You know that a week is hardly a lot of time at all, and yet you still started a thread about why it's not carbed?
You answered your own question!!!!!
The 3 weeks at 70 degrees
, that we recommend is the minimum
time it takes for average gravity beers to carbonate and condition. Higher grav beers take longer.
Stouts and porters have taken me between 6 and 8 weeks to carb up..I have a 1.090 Belgian strong that took three months to carb up.
If you just arbitrarily put them in the cold at three weeks, without making sure they were carbed to begin with, then you've prevented them from carbing further.
Yeast go to sleep in the cold, they don't carb your beer. SO of coulrse you beer is stuck uncarbed right where you put them into the fridge.
Temp and gravity are the two factors that contribute to the time it takes to carb beer. But if a beer's not ready yet, or seems low carbed, and you added the right amount of sugar to it, then it's not stalled, it's just not time yet.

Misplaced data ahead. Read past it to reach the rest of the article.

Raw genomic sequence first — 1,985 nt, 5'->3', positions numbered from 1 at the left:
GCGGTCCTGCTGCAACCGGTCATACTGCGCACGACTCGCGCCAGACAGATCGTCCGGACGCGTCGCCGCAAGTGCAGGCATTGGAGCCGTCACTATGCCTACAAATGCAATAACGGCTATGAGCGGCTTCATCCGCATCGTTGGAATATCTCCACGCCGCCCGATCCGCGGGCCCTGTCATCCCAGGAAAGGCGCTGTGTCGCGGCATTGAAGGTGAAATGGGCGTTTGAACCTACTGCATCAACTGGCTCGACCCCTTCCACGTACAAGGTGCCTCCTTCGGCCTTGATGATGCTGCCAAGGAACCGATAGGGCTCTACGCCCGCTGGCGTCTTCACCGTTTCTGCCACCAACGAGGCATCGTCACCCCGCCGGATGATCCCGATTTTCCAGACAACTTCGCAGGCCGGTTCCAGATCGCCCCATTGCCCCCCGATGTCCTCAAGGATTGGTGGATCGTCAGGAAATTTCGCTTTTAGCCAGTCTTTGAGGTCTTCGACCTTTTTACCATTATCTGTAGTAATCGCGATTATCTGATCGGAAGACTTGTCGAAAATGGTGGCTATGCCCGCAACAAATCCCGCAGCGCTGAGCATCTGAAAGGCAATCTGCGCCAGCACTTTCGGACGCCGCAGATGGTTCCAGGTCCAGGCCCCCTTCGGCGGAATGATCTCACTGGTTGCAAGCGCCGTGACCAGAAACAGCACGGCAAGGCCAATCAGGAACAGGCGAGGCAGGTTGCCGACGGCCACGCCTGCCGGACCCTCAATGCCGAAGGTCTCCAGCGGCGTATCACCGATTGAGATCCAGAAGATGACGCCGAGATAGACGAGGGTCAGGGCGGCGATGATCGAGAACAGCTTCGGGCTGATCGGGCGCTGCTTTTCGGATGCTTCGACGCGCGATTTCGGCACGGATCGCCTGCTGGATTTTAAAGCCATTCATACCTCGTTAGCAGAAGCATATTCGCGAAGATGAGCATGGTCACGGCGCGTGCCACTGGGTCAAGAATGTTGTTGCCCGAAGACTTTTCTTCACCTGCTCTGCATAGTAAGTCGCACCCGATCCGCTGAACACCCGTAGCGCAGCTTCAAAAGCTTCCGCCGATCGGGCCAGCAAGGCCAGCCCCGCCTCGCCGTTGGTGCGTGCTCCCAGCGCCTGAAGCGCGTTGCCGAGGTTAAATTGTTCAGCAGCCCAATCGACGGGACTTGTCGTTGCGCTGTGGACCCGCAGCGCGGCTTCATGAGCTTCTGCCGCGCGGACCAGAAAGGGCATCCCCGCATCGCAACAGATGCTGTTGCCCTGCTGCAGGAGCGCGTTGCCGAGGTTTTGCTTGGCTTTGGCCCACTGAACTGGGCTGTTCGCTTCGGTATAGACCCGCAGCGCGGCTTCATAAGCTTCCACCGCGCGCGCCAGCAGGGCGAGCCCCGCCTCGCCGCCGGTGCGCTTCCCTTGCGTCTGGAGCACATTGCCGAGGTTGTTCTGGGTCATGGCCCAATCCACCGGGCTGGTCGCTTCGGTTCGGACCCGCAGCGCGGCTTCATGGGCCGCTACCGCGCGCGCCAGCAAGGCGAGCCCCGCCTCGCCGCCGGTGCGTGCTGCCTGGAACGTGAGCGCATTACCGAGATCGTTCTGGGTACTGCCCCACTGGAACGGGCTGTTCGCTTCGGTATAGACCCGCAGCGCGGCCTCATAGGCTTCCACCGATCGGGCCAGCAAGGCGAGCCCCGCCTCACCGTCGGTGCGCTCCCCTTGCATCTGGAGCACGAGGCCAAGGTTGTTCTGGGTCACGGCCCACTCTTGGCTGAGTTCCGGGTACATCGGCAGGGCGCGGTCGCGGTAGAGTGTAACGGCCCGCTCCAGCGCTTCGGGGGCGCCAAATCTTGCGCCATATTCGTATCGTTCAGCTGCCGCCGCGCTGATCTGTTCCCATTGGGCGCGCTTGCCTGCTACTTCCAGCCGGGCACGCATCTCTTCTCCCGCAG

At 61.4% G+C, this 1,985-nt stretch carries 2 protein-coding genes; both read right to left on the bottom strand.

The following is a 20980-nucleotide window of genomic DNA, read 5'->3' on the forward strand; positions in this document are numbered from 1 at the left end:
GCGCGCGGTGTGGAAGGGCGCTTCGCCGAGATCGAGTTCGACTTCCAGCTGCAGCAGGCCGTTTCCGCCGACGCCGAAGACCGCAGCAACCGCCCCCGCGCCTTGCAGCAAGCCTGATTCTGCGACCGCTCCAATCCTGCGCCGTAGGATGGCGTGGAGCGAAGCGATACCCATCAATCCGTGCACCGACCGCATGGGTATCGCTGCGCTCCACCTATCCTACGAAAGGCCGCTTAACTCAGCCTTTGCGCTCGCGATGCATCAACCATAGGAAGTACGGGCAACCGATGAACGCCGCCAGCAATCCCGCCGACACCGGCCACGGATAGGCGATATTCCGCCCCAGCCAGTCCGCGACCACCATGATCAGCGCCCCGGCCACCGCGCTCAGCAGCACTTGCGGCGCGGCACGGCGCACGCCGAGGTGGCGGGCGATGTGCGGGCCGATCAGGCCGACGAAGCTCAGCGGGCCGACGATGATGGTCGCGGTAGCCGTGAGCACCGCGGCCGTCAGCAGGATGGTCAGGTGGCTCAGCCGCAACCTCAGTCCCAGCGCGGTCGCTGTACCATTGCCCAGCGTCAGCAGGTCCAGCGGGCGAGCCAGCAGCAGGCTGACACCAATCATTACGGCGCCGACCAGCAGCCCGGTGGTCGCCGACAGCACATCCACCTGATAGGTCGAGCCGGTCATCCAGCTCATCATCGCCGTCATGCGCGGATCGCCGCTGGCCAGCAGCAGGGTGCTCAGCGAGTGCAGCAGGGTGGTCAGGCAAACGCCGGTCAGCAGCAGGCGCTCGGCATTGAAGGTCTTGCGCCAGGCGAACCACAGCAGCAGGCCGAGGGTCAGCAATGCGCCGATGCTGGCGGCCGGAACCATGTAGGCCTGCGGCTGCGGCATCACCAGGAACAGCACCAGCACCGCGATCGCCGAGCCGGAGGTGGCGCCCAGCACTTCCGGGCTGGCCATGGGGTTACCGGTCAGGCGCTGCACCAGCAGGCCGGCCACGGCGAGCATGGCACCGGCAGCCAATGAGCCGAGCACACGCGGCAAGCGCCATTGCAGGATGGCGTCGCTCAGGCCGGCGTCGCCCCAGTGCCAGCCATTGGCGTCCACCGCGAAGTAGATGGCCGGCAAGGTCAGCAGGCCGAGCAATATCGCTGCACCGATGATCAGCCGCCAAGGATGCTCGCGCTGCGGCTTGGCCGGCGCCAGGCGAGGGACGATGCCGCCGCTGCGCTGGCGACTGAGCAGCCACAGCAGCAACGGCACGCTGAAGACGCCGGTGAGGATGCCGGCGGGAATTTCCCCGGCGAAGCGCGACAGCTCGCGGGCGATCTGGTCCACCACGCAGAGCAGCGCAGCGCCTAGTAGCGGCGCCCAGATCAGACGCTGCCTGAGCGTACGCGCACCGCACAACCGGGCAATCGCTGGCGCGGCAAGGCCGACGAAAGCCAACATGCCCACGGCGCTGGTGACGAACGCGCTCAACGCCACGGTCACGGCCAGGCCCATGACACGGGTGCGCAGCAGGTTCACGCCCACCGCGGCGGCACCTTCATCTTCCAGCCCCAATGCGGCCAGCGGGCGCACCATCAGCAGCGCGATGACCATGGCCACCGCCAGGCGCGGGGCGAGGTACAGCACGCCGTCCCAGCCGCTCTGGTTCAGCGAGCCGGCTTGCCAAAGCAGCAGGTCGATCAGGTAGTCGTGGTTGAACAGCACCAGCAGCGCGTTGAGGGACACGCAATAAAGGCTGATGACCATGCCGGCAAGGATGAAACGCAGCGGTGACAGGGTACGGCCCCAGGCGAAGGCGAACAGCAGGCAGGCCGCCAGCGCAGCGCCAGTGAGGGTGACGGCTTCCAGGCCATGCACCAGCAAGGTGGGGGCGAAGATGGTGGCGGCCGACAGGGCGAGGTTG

Everything you need to know about carbing and conditioning, can be found here Of Patience and Bottle Conditioning.
With emphasis on the word, "patience."
Lazy Llama came up with a handy dandy chart to determine how long something takes in brewing, whether it's fermentation, carbonation, bottle conditioning....
Your cider fits into the high gravity category.
Walk away, for a long, long time......I've had hard ciders take 6 months to carb up.